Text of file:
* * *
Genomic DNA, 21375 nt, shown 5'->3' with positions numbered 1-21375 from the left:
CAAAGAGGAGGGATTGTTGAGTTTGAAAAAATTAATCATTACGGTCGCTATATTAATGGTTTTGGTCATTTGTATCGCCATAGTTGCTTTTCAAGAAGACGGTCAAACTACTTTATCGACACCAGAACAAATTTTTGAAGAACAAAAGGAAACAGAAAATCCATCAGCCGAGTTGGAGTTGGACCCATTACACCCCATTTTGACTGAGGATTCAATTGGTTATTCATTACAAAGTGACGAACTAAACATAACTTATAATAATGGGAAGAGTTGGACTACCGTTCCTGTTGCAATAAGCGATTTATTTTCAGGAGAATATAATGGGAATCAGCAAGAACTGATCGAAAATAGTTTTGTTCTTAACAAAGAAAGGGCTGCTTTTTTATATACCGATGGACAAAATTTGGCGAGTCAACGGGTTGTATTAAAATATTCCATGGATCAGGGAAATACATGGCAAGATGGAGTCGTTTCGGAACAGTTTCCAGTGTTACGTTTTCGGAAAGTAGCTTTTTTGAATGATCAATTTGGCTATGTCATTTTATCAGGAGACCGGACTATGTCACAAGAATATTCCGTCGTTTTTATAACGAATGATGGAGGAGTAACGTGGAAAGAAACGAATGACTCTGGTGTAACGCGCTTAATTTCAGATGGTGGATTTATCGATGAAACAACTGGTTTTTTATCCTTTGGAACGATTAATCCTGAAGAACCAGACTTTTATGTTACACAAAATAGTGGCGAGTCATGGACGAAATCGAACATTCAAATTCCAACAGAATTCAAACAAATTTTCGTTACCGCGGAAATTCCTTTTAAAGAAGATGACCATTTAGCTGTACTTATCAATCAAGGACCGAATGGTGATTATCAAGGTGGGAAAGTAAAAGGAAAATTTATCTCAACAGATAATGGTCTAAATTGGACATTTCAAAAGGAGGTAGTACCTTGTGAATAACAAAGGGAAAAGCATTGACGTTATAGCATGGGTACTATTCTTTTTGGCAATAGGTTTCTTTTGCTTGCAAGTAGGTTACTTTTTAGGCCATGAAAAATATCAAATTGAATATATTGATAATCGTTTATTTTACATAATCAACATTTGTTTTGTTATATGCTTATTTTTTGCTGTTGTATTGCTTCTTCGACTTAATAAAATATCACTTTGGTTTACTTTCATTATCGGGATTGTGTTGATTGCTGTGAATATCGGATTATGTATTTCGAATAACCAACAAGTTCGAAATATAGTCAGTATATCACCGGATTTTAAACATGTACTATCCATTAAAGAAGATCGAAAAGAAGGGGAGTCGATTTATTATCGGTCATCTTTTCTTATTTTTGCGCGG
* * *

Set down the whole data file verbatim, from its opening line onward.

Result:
Genomic DNA, 21375 nt, shown 5'->3' with positions numbered 1-21375 from the left:
CAAAGAGGAGGGATTGTTGAGTTTGAAAAAATTAATCATTACGGTCGCTATATTAATGGTTTTGGTCATTTGTATCGCCATAGTTGCTTTTCAAGAAGACGGTCAAACTACTTTATCGACACCAGAACAAATTTTTGAAGAACAAAAGGAAACAGAAAATCCATCAGCCGAGTTGGAGTTGGACCCATTACACCCCATTTTGACTGAGGATTCAATTGGTTATTCATTACAAAGTGACGAACTAAACATAACTTATAATAATGGGAAGAGTTGGACTACCGTTCCTGTTGCAATAAGCGATTTATTTTCAGGAGAATATAATGGGAATCAGCAAGAACTGATCGAAAATAGTTTTGTTCTTAACAAAGAAAGGGCTGCTTTTTTATATACCGATGGACAAAATTTGGCGAGTCAACGGGTTGTATTAAAATATTCCATGGATCAGGGAAATACATGGCAAGATGGAGTCGTTTCGGAACAGTTTCCAGTGTTACGTTTTCGGAAAGTAGCTTTTTTGAATGATCAATTTGGCTATGTCATTTTATCAGGAGACCGGACTATGTCACAAGAATATTCCGTCGTTTTTATAACGAATGATGGAGGAGTAACGTGGAAAGAAACGAATGACTCTGGTGTAACGCGCTTAATTTCAGATGGTGGATTTATCGATGAAACAACTGGTTTTTTATCCTTTGGAACGATTAATCCTGAAGAACCAGACTTTTATGTTACACAAAATAGTGGCGAGTCATGGACGAAATCGAACATTCAAATTCCAACAGAATTCAAACAAATTTTCGTTACCGCGGAAATTCCTTTTAAAGAAGATGACCATTTAGCTGTACTTATCAATCAAGGACCGAATGGTGATTATCAAGGTGGGAAAGTAAAAGGAAAATTTATCTCAACAGATAATGGTCTAAATTGGACATTTCAAAAGGAGGTAGTACCTTGTGAATAACAAAGGGAAAAGCATTGACGTTATAGCATGGGTACTATTCTTTTTGGCAATAGGTTTCTTTTGCTTGCAAGTAGGTTACTTTTTAGGCCATGAAAAATATCAAATTGAATATATTGATAATCGTTTATTTTACATAATCAACATTTGTTTTGTTATATGCTTATTTTTTGCTGTTGTATTGCTTCTTCGACTTAATAAAATATCACTTTGGTTTACTTTCATTATCGGGATTGTGTTGATTGCTGTGAATATCGGATTATGTATTTCGAATAACCAACAAGTTCGAAATATAGTCAGTATATCACCGGATTTTAAACATGTACTATCCATTAAAGAAGATCGAAAAGAAGGGGAGTCGATTTATTATCGGTCATCTTTTCTTATTTTTGCGCGG